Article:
Skip to Content

An innovative partnership between Newcastle Airport and the University of Newcastle has seen students working in a ‘living laboratory’ at the Airport on ways to solve problems with the baggage handling system and better service the growing number of passengers.

The establishment of the living laboratory at Newcastle Airport is part of the University’s ambition to be a world leader in the field of aviation and aerospace. A ‘living laboratory’ gathers academics, students, industry, and community partners to create new knowledge to address today’s and tomorrow’s challenges in the region. At the same time, it helps the University to provide its students with an excellent student experience while they can develop practical skills to be career-ready. 

The Living Laboratory concept also aligns with Newcastle Airport’s goals of being an active and progressive member of the Hunter community and working to become the airport the region deserves. 

This semester, the topic for the living laboratory was a future baggage handling system for Newcastle Airport.

“Accurateness and quality of the baggage handling process is crucial for an excellent passenger experience and therefore very important for an airport,” says Gabriel Lodewijks, Professor of Aerospace Systems with the University of Newcastle

The expectation is that the passenger throughput at Newcastle airport will increase to 2.6 million by 2036 and to 5.6 million by 2076. The study aimed to deliver a holistic view on options for Newcastle Airport to develop and expand the baggage handling system in an efficient, environmentally friendly and space sensitive manner.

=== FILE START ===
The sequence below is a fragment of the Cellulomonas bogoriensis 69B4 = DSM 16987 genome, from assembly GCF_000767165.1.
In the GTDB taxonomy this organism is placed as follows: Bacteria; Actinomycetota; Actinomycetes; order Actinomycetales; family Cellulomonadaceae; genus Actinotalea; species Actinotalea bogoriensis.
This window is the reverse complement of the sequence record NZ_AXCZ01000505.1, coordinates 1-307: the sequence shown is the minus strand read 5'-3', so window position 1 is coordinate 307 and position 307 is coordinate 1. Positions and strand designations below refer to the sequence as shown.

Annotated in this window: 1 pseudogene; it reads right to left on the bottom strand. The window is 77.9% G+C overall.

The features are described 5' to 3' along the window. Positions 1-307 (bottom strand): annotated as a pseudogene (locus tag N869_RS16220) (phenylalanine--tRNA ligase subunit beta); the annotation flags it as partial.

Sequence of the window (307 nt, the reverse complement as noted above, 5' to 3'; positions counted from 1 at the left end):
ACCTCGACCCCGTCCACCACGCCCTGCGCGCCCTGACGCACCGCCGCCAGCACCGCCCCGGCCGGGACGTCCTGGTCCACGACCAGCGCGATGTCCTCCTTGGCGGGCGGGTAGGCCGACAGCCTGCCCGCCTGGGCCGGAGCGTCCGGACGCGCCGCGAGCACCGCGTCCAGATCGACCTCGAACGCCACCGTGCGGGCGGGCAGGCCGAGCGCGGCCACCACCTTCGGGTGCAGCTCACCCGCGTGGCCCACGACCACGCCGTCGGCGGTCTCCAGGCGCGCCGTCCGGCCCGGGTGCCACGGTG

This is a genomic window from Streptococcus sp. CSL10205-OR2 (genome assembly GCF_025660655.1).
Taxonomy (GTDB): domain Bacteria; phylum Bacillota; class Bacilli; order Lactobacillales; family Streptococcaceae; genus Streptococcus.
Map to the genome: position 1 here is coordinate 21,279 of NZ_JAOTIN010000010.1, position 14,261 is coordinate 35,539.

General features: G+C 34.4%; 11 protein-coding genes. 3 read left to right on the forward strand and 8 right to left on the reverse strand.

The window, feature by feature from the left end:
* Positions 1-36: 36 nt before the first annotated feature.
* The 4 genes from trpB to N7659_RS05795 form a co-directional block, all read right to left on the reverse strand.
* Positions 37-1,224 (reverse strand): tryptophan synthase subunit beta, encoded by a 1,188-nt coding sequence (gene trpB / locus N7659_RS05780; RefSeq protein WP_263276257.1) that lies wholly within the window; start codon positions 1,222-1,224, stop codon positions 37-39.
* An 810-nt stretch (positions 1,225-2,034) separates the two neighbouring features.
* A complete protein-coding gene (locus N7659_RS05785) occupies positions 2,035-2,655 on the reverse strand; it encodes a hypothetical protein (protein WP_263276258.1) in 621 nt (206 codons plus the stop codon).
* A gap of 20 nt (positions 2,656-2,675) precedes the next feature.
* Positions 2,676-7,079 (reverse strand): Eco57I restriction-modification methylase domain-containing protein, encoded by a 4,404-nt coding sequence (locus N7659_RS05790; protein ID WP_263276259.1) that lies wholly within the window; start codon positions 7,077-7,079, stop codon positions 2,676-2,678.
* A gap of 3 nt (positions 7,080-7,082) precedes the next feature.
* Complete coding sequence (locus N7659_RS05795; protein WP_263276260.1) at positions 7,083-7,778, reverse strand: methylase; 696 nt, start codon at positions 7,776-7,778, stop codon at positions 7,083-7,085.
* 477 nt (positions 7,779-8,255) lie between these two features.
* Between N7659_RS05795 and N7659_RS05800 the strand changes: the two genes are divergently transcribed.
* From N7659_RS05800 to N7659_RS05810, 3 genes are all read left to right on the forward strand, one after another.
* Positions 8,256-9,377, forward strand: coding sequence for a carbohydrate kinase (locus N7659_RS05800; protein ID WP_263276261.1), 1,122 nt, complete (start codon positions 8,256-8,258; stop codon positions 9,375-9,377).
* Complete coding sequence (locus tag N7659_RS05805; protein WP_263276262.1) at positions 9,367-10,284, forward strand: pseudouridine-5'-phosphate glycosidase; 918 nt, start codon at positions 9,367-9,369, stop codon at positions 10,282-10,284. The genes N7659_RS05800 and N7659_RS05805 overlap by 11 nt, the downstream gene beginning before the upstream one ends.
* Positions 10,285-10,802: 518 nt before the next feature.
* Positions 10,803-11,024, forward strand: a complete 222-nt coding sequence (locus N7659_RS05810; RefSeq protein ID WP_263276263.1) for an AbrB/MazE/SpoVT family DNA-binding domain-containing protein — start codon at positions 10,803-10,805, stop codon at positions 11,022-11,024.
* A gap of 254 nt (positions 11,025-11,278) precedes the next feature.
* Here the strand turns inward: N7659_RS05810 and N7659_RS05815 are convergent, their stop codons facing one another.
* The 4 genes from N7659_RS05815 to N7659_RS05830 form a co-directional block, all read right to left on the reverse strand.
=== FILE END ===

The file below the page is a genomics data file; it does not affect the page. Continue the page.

On the 2nd of June 2023, the final report with observations and recommendations of the study was published. The results of the study show that large parts of the current system are fit for duty in the future, and made recommendations about considering new technology such as adding radio frequency ID chips to baggage tags to find further efficiencies for the system.

One of the University of Newcastle students involved in the project, Josh Price, says it was a great opportunity that gave him really valuable experience in dealing with real-world problems. 

“As an engineering student, we focus a lot on the mathematics. This project gave us the opportunity to analyse problems, come up with a solution, and then convey that to others in real world language, not an equation,” Josh said.

During the 12 month project, Josh worked directly with baggage handlers and other airport staff to learn from them what the pinch points were and what could be improved. 

“I really want to thank Professor Lodewijks from the University and Paul McFarlane from Newcastle Airport for the time and support they gave us, and the fantastic opportunity. Not a lot of Uni students can say they’ve spent 12 months of their degree working in a real business on real problems,” Josh said.

Paul McFarlane, head of Airport and Customer Experience at Newcastle Airport, said it was a really great experience and the students were really keen to get their hands dirty. 

“It was really uplifting for me to benefit from the energy and ideas of the students.

“They really got stuck in, and spent time along the entire chain, working alongside our operations staff and baggage handlers to really understand what was going on, and figure out ideas for improvement collaboratively.” 

Executive General Manager of Aviation with Newcastle Airport, Shane de Wit, welcomed the insights of the student’s work. 

“We’re always looking for ways we can do things better, improve passenger experience, and reduce the carbon footprint of Newcastle Airport,” Mr de Wit said. 

“It’s great to know that our current systems are fit for the future, and we’ll certainly be looking into the improvements identified by the living laboratory project.

“The research is very timely to ensure that we can implement the best possible baggage handling system in our new terminal expansion currently under construction.”

The terminal expansion at Newcastle Airport is expected to be completed in 2024. 

The Living Lab program at Newcastle Airport continues with a new cohort this semester and will look at the freight opportunity in the region.  


Newcastle Airport

Newcastle Airport is the gateway to Australia’s largest regional economy, with more than $43 billion annual output and 48,500 businesses. Jointly owned by City of Newcastle and Port Stephens Council, we are governed by an independent, skills-based Board of Directors.

Back to top